Be cautious about all unexpected content, including questions, solicitations, hyperlinks, and applications.

  • Impersonations: If a “friend” or person in your network seems to be communicating oddly or purporting to be in need of money or other requests that are atypical, proceed with caution. Call them or use another means to communicate your concern and validate that the message is from the legitimate sender. 
  • Personal information: If you do not wish to share your information openly, do research on the developers or application sponsors of the apps that you download or the groups you are considering — before downloading or joining.
  • Malicious applications: People may assume that the social networking site owners are involved in creating the latest applications, and lose sight that the content is user generated. In fact, the vast majority of user-generated social networking content receives no review prior to being made available.
  • If you receive unsolicited messages from the site owner, do some research before clicking on any link in the message. Typically, the legitimate site owners will use their own website to inform you of a new service or other news, rather than sending you a message about it.
  • Encourage your friends, family, colleagues, and especially children to be wary of unfamiliar links because what impacts one "friend" can impact others in your circle.
  • Be certain you know who you are adding to your professional networks and be on guard against anyone who attempts to learn more about your colleagues, your company, or what you do. Be certain that you know the employee at your former or current company before linking with them in your professional network. If you are an employee of a highly targeted government agency or company, you can be pursued in seemingly nonthreatening ways and you may not even be aware you are being targeted.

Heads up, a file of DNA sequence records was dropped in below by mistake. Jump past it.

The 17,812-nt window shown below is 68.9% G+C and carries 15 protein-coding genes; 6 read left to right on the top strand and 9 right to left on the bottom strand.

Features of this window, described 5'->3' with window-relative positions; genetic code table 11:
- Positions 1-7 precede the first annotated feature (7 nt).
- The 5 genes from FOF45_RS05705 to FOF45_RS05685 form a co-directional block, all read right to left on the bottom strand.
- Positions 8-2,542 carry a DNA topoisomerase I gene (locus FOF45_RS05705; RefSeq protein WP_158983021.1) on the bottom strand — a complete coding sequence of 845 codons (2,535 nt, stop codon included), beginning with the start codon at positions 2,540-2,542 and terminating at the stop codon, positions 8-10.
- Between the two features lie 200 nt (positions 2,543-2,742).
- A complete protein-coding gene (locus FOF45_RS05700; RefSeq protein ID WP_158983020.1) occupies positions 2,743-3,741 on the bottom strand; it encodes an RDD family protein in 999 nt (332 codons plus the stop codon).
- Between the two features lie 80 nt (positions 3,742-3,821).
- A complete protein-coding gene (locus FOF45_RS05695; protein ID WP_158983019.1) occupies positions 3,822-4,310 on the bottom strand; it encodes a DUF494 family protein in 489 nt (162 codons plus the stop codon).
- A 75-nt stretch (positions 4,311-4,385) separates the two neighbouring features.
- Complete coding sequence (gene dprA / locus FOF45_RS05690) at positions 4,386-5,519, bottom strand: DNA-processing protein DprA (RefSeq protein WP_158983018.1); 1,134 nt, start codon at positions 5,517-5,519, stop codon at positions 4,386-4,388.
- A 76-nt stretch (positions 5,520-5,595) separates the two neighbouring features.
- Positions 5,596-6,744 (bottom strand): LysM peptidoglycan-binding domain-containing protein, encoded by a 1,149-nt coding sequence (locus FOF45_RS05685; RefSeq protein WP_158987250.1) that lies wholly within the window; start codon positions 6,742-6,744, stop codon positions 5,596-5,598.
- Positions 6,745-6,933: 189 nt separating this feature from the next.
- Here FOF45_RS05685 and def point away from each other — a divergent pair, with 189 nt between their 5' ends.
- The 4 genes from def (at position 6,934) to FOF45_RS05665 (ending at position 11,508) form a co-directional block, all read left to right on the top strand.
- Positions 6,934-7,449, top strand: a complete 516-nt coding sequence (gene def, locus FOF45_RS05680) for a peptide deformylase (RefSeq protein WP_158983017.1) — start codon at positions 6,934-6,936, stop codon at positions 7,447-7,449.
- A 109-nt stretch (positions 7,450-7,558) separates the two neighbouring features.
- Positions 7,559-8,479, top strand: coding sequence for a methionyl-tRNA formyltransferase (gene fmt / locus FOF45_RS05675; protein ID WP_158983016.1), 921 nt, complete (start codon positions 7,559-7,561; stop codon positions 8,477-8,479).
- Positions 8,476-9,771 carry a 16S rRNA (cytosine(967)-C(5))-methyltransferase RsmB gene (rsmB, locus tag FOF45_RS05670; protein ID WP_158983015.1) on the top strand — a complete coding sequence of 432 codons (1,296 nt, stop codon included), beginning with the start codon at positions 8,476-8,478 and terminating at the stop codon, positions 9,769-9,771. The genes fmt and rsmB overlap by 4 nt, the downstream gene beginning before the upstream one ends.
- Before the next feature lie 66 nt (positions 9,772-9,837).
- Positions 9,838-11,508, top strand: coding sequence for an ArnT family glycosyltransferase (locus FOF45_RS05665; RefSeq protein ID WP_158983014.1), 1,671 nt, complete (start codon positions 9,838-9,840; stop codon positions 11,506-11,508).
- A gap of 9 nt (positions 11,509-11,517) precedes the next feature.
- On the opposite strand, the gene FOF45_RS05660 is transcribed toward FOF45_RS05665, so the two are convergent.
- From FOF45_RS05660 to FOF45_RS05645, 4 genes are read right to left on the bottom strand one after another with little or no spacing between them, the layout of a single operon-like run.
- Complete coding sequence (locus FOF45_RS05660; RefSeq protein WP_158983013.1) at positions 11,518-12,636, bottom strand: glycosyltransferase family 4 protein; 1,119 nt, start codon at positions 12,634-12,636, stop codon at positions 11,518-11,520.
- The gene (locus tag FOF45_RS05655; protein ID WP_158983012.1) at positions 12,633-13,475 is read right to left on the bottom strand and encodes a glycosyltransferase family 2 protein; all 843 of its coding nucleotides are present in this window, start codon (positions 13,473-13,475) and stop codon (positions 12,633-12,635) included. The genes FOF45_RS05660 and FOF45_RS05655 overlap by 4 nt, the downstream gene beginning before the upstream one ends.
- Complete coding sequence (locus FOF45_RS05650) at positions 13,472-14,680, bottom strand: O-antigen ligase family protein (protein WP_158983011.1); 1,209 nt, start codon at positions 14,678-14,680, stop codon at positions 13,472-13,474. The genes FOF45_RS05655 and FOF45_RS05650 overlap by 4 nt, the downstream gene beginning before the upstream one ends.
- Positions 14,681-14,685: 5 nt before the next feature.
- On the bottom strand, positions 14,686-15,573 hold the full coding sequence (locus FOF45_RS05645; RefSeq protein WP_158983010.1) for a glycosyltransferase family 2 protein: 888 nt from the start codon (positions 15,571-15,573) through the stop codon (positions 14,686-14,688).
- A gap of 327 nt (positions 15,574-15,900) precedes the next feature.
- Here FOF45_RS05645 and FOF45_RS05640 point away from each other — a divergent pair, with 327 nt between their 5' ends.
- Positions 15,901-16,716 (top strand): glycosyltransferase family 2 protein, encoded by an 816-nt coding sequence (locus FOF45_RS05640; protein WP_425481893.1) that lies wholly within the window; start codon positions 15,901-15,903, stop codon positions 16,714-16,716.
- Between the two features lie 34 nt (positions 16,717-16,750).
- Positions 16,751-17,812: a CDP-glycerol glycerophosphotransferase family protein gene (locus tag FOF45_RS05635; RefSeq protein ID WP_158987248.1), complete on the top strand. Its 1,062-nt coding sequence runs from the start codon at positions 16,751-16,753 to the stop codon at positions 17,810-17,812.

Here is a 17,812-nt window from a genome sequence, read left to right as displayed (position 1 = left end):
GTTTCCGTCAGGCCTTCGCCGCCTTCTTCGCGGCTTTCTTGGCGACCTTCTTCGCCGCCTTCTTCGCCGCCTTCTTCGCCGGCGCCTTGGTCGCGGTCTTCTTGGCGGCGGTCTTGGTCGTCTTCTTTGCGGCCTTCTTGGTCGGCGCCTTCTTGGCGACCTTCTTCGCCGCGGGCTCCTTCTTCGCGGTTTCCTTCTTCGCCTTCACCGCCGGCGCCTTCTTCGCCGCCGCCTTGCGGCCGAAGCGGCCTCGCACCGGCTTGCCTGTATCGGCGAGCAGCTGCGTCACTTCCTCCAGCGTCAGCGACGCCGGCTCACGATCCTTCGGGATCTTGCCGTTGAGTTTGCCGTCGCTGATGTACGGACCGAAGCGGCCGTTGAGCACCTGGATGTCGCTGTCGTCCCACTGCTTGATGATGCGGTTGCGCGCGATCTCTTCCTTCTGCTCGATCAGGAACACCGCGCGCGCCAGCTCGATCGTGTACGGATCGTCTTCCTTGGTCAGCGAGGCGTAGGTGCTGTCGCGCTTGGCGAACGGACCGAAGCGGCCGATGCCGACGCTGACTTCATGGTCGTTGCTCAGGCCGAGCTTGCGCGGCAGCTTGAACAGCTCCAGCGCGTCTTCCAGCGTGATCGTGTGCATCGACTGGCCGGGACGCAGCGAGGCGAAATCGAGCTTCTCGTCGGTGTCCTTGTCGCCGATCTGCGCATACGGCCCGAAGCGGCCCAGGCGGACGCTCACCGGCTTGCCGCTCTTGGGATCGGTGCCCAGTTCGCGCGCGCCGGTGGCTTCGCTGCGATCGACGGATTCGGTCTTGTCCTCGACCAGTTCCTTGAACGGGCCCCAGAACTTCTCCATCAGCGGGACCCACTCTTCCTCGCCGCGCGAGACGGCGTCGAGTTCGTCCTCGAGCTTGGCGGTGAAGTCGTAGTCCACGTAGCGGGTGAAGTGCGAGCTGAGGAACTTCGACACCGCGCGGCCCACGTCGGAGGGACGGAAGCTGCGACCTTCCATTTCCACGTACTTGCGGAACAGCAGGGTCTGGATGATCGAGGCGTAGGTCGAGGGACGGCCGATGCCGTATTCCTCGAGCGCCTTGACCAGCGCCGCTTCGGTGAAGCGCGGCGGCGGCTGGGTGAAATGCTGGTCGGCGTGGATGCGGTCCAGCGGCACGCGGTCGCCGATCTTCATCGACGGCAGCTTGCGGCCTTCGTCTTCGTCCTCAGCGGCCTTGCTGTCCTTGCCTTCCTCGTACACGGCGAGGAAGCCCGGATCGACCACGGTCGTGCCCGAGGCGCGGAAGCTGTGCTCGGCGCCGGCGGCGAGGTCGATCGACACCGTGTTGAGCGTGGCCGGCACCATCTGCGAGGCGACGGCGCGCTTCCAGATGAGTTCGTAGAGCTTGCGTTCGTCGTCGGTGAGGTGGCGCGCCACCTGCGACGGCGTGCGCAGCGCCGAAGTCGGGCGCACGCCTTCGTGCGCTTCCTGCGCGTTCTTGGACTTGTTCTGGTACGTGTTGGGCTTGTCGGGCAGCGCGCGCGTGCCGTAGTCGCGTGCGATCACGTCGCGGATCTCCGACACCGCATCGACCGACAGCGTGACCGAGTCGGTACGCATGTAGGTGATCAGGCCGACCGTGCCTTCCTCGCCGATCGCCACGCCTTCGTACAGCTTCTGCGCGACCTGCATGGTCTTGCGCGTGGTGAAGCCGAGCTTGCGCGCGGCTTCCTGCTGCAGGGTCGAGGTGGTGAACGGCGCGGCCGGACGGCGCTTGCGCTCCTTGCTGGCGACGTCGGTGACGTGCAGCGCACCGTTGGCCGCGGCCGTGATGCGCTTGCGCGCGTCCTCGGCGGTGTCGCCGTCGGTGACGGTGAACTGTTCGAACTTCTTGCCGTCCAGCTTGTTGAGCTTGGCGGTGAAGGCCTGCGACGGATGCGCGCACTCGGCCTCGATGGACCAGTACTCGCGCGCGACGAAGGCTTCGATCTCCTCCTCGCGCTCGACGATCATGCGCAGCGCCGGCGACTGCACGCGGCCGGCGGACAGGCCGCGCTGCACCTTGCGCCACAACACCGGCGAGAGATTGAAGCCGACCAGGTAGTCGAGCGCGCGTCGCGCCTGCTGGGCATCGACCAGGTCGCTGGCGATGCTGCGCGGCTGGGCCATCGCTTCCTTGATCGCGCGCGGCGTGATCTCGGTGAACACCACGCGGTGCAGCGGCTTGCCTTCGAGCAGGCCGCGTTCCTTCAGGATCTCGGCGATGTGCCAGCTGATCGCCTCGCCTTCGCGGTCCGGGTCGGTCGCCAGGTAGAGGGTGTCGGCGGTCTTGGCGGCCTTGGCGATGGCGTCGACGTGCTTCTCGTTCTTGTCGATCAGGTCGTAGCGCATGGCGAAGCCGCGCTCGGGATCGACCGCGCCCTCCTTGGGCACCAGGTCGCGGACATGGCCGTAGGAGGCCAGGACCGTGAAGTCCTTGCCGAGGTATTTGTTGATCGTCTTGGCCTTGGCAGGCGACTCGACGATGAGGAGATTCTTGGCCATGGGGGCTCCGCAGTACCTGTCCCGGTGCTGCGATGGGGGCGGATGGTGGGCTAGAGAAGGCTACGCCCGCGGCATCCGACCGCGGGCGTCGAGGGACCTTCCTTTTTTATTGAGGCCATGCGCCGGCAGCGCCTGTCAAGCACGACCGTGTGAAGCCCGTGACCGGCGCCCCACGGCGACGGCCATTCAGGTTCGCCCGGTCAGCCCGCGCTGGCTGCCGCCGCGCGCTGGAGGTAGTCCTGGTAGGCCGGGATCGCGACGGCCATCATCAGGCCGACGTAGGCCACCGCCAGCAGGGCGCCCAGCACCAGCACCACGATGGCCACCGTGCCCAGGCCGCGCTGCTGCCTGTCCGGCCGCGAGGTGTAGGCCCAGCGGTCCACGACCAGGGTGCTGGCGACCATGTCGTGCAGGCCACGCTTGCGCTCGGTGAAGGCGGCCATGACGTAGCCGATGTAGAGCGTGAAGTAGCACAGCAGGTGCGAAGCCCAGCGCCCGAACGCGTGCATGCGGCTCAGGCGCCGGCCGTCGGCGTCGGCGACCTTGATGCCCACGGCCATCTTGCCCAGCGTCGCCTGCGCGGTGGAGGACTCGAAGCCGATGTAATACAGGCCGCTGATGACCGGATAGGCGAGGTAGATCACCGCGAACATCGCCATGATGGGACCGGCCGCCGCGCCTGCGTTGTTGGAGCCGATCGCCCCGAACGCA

• With so much information readily available about you, exploiters can send you a flood of convincing solicitations and communications, a tactic known as “social engineering.”
  • Familiarize yourself with the security and privacy settings of social networking sites. Be certain you update the privacy settings on all of your sites to an acceptable level for what you choose to do online. Nobody can dictate a single set of settings for you, but do make use of the settings to control who can see and contact you. Control settings include:
    • Who sees your profile and your personal information, especially your location
    • Who can search for you and how you can be contacted
    • Your recent activities, which are visible on your friends' pages and your profile
    • What personal information is available to the applications that you use within the social networking site
  • If you have children interested in social networking, read McAfee’s e-guide, “ A Parent’s Guide to Social Networking Sites
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Security FAQs and Incident Report Links for Popular Social Media/Networking Sites